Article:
FW: Patriarchs of the Design Family

20 Nov 2003 - 1:25pm
528 reads
Robert Reimann
2003

I'm sorry if I've led anyone to believe that I think
industrial design is "unconcerned with interaction".
What I was trying to say (thanks Dave H.) is that interaction
design (as I would characterize it) is concerned FIRST with
behavior, and then with form (as it applies to behavior).
Although industrial design must concern itself with behavior,
its focus, I would argue, is in most cases primarily form.

I was also not trying to imply that form is unimportant to IntD,
or should be entirely ceded to other disciplines. However,
form is a relatively well-understood problem with a broad
range of design tools and talents available, while behavior
is playing catch-up. We need to focus where the effort is most
needed. It would be great if all interaction designers could also
be excellent visual or industrial designers, but in my experience
there are few people with all the requisite talents and training
(I however do agree that it's very helpful for interaction designers
to have some level of basic visual design skill). I have seen extremely
successful collaboration between graphic designers, interaction designers,
and industrial designers, and don't believe that it's in any way an
all-or-nothing game.

I would also argue that form is not, or shouldn't be, the driver of
behavior, except perhaps at the very detailed level. At the conceptual and
structural level, I think it must be the other way around. But these are I
think all methodological quibbles, not an ideological split.

Robert.

-----Original Message-----
From: Coryndon Luxmoore [mailto:cluxmoore at dakasa.com]
Sent: Thursday, November 20, 2003 12:54 PM
To: discuss at interactiondesigners.com
Subject: RE: [ID Discuss] Patriarchs of the Design Family

I disagree with his assertion that form is the primary driver of design. It
is the primary result it is the understanding of behavior that makes a
product truly successful. A great example of this is the Palm vs. the Newton
both interfaces were/are great but the form did not meet the behaviors that
the user required the product to meet.

To talk about design and to claim the design space requires that we step up
and take on form as a primary tool of our discipline. Form affect usability,
the behavior, and the experience. Form is the primary means for expressing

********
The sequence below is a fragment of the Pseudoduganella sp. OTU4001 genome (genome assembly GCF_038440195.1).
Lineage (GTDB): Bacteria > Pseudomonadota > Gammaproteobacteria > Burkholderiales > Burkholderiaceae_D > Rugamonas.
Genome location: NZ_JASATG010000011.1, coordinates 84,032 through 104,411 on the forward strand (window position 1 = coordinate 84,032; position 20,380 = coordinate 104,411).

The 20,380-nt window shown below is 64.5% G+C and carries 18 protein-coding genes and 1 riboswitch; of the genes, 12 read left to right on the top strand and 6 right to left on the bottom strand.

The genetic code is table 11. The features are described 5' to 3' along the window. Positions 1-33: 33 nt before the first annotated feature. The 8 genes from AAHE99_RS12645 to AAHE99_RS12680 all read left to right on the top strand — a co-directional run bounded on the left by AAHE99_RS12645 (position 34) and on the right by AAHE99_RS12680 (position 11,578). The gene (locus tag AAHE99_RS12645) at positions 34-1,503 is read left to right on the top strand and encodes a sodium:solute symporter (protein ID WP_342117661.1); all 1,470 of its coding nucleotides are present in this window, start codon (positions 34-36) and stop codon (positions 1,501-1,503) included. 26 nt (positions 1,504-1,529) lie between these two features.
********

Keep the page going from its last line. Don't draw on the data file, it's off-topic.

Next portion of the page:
and supporting the behaviors. How many times have you seen the product
negatively affected by the form of the solution? Text too small, buttons
looking inactive etc. For me at least, claiming one over the other is a
strange prospect. Form is control over the solution that I would be
uncomfortable ceding to someone outside the interaction design space. Form
is a primary driver of behavior.

I believe that we must be responsible for form. Otherwise we already have
the formal disciplines, organizations, and titles out there to support what
we do.

Yes we will need people that specialize in form over behavior and visa-versa
but I believe all interaction designers must have both skills to be
successful.

--Coryndon __________________________________________________________
Coryndon Luxmoore
Design Architect
Dakasa
133 Federal Street
Boston, MA 02110
USA
e: cluxmoore at dakasa.com
t: 617.292.7700
f: 617.292.7704
____________________________________________________________
This email message and any files transmitted with it contain confidential
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Dakasa
t: 617.292.7700
____________________________________________________________

-----Original Message-----
From:
discuss-interactiondesigners.com-bounces at lists.interactiondesigners.com
[mailto:discuss-interactiondesigners.com-bounces at lists.interactiondesign
ers.com] On Behalf Of David Heller
Sent: Thursday, November 20, 2003 12:06 PM
To: discuss at interactiondesigners.com
Subject: RE: [ID Discuss] Patriarchs of the Design Family

I don't think that Robert was saying that ID doesn't deal w/ the user. I
think he was (correct me Robert if I'm wrong) that the final design is the
form, whereas IxD's try to focus on the behavior primarily and fit the form
over that. In fact many IxDs would probably not even concern themselves w/
the final form's aesthetics at all, whereas ID is very much involved in the
final aesthetics.

That isn't to say that IxD doesn't want to inform the final form, but that
IxD as a discipline (and again, not a person or role) at its core does not
design the final form of a product. The person involved can have that skill
and thus would have both IxD and ID disciplines under their belt, but these
are different disciplines in deed.

Like an IA who can also do graphic design ... These are two disciplines in
one body humanus.

-- dave

-----Original Message-----
From: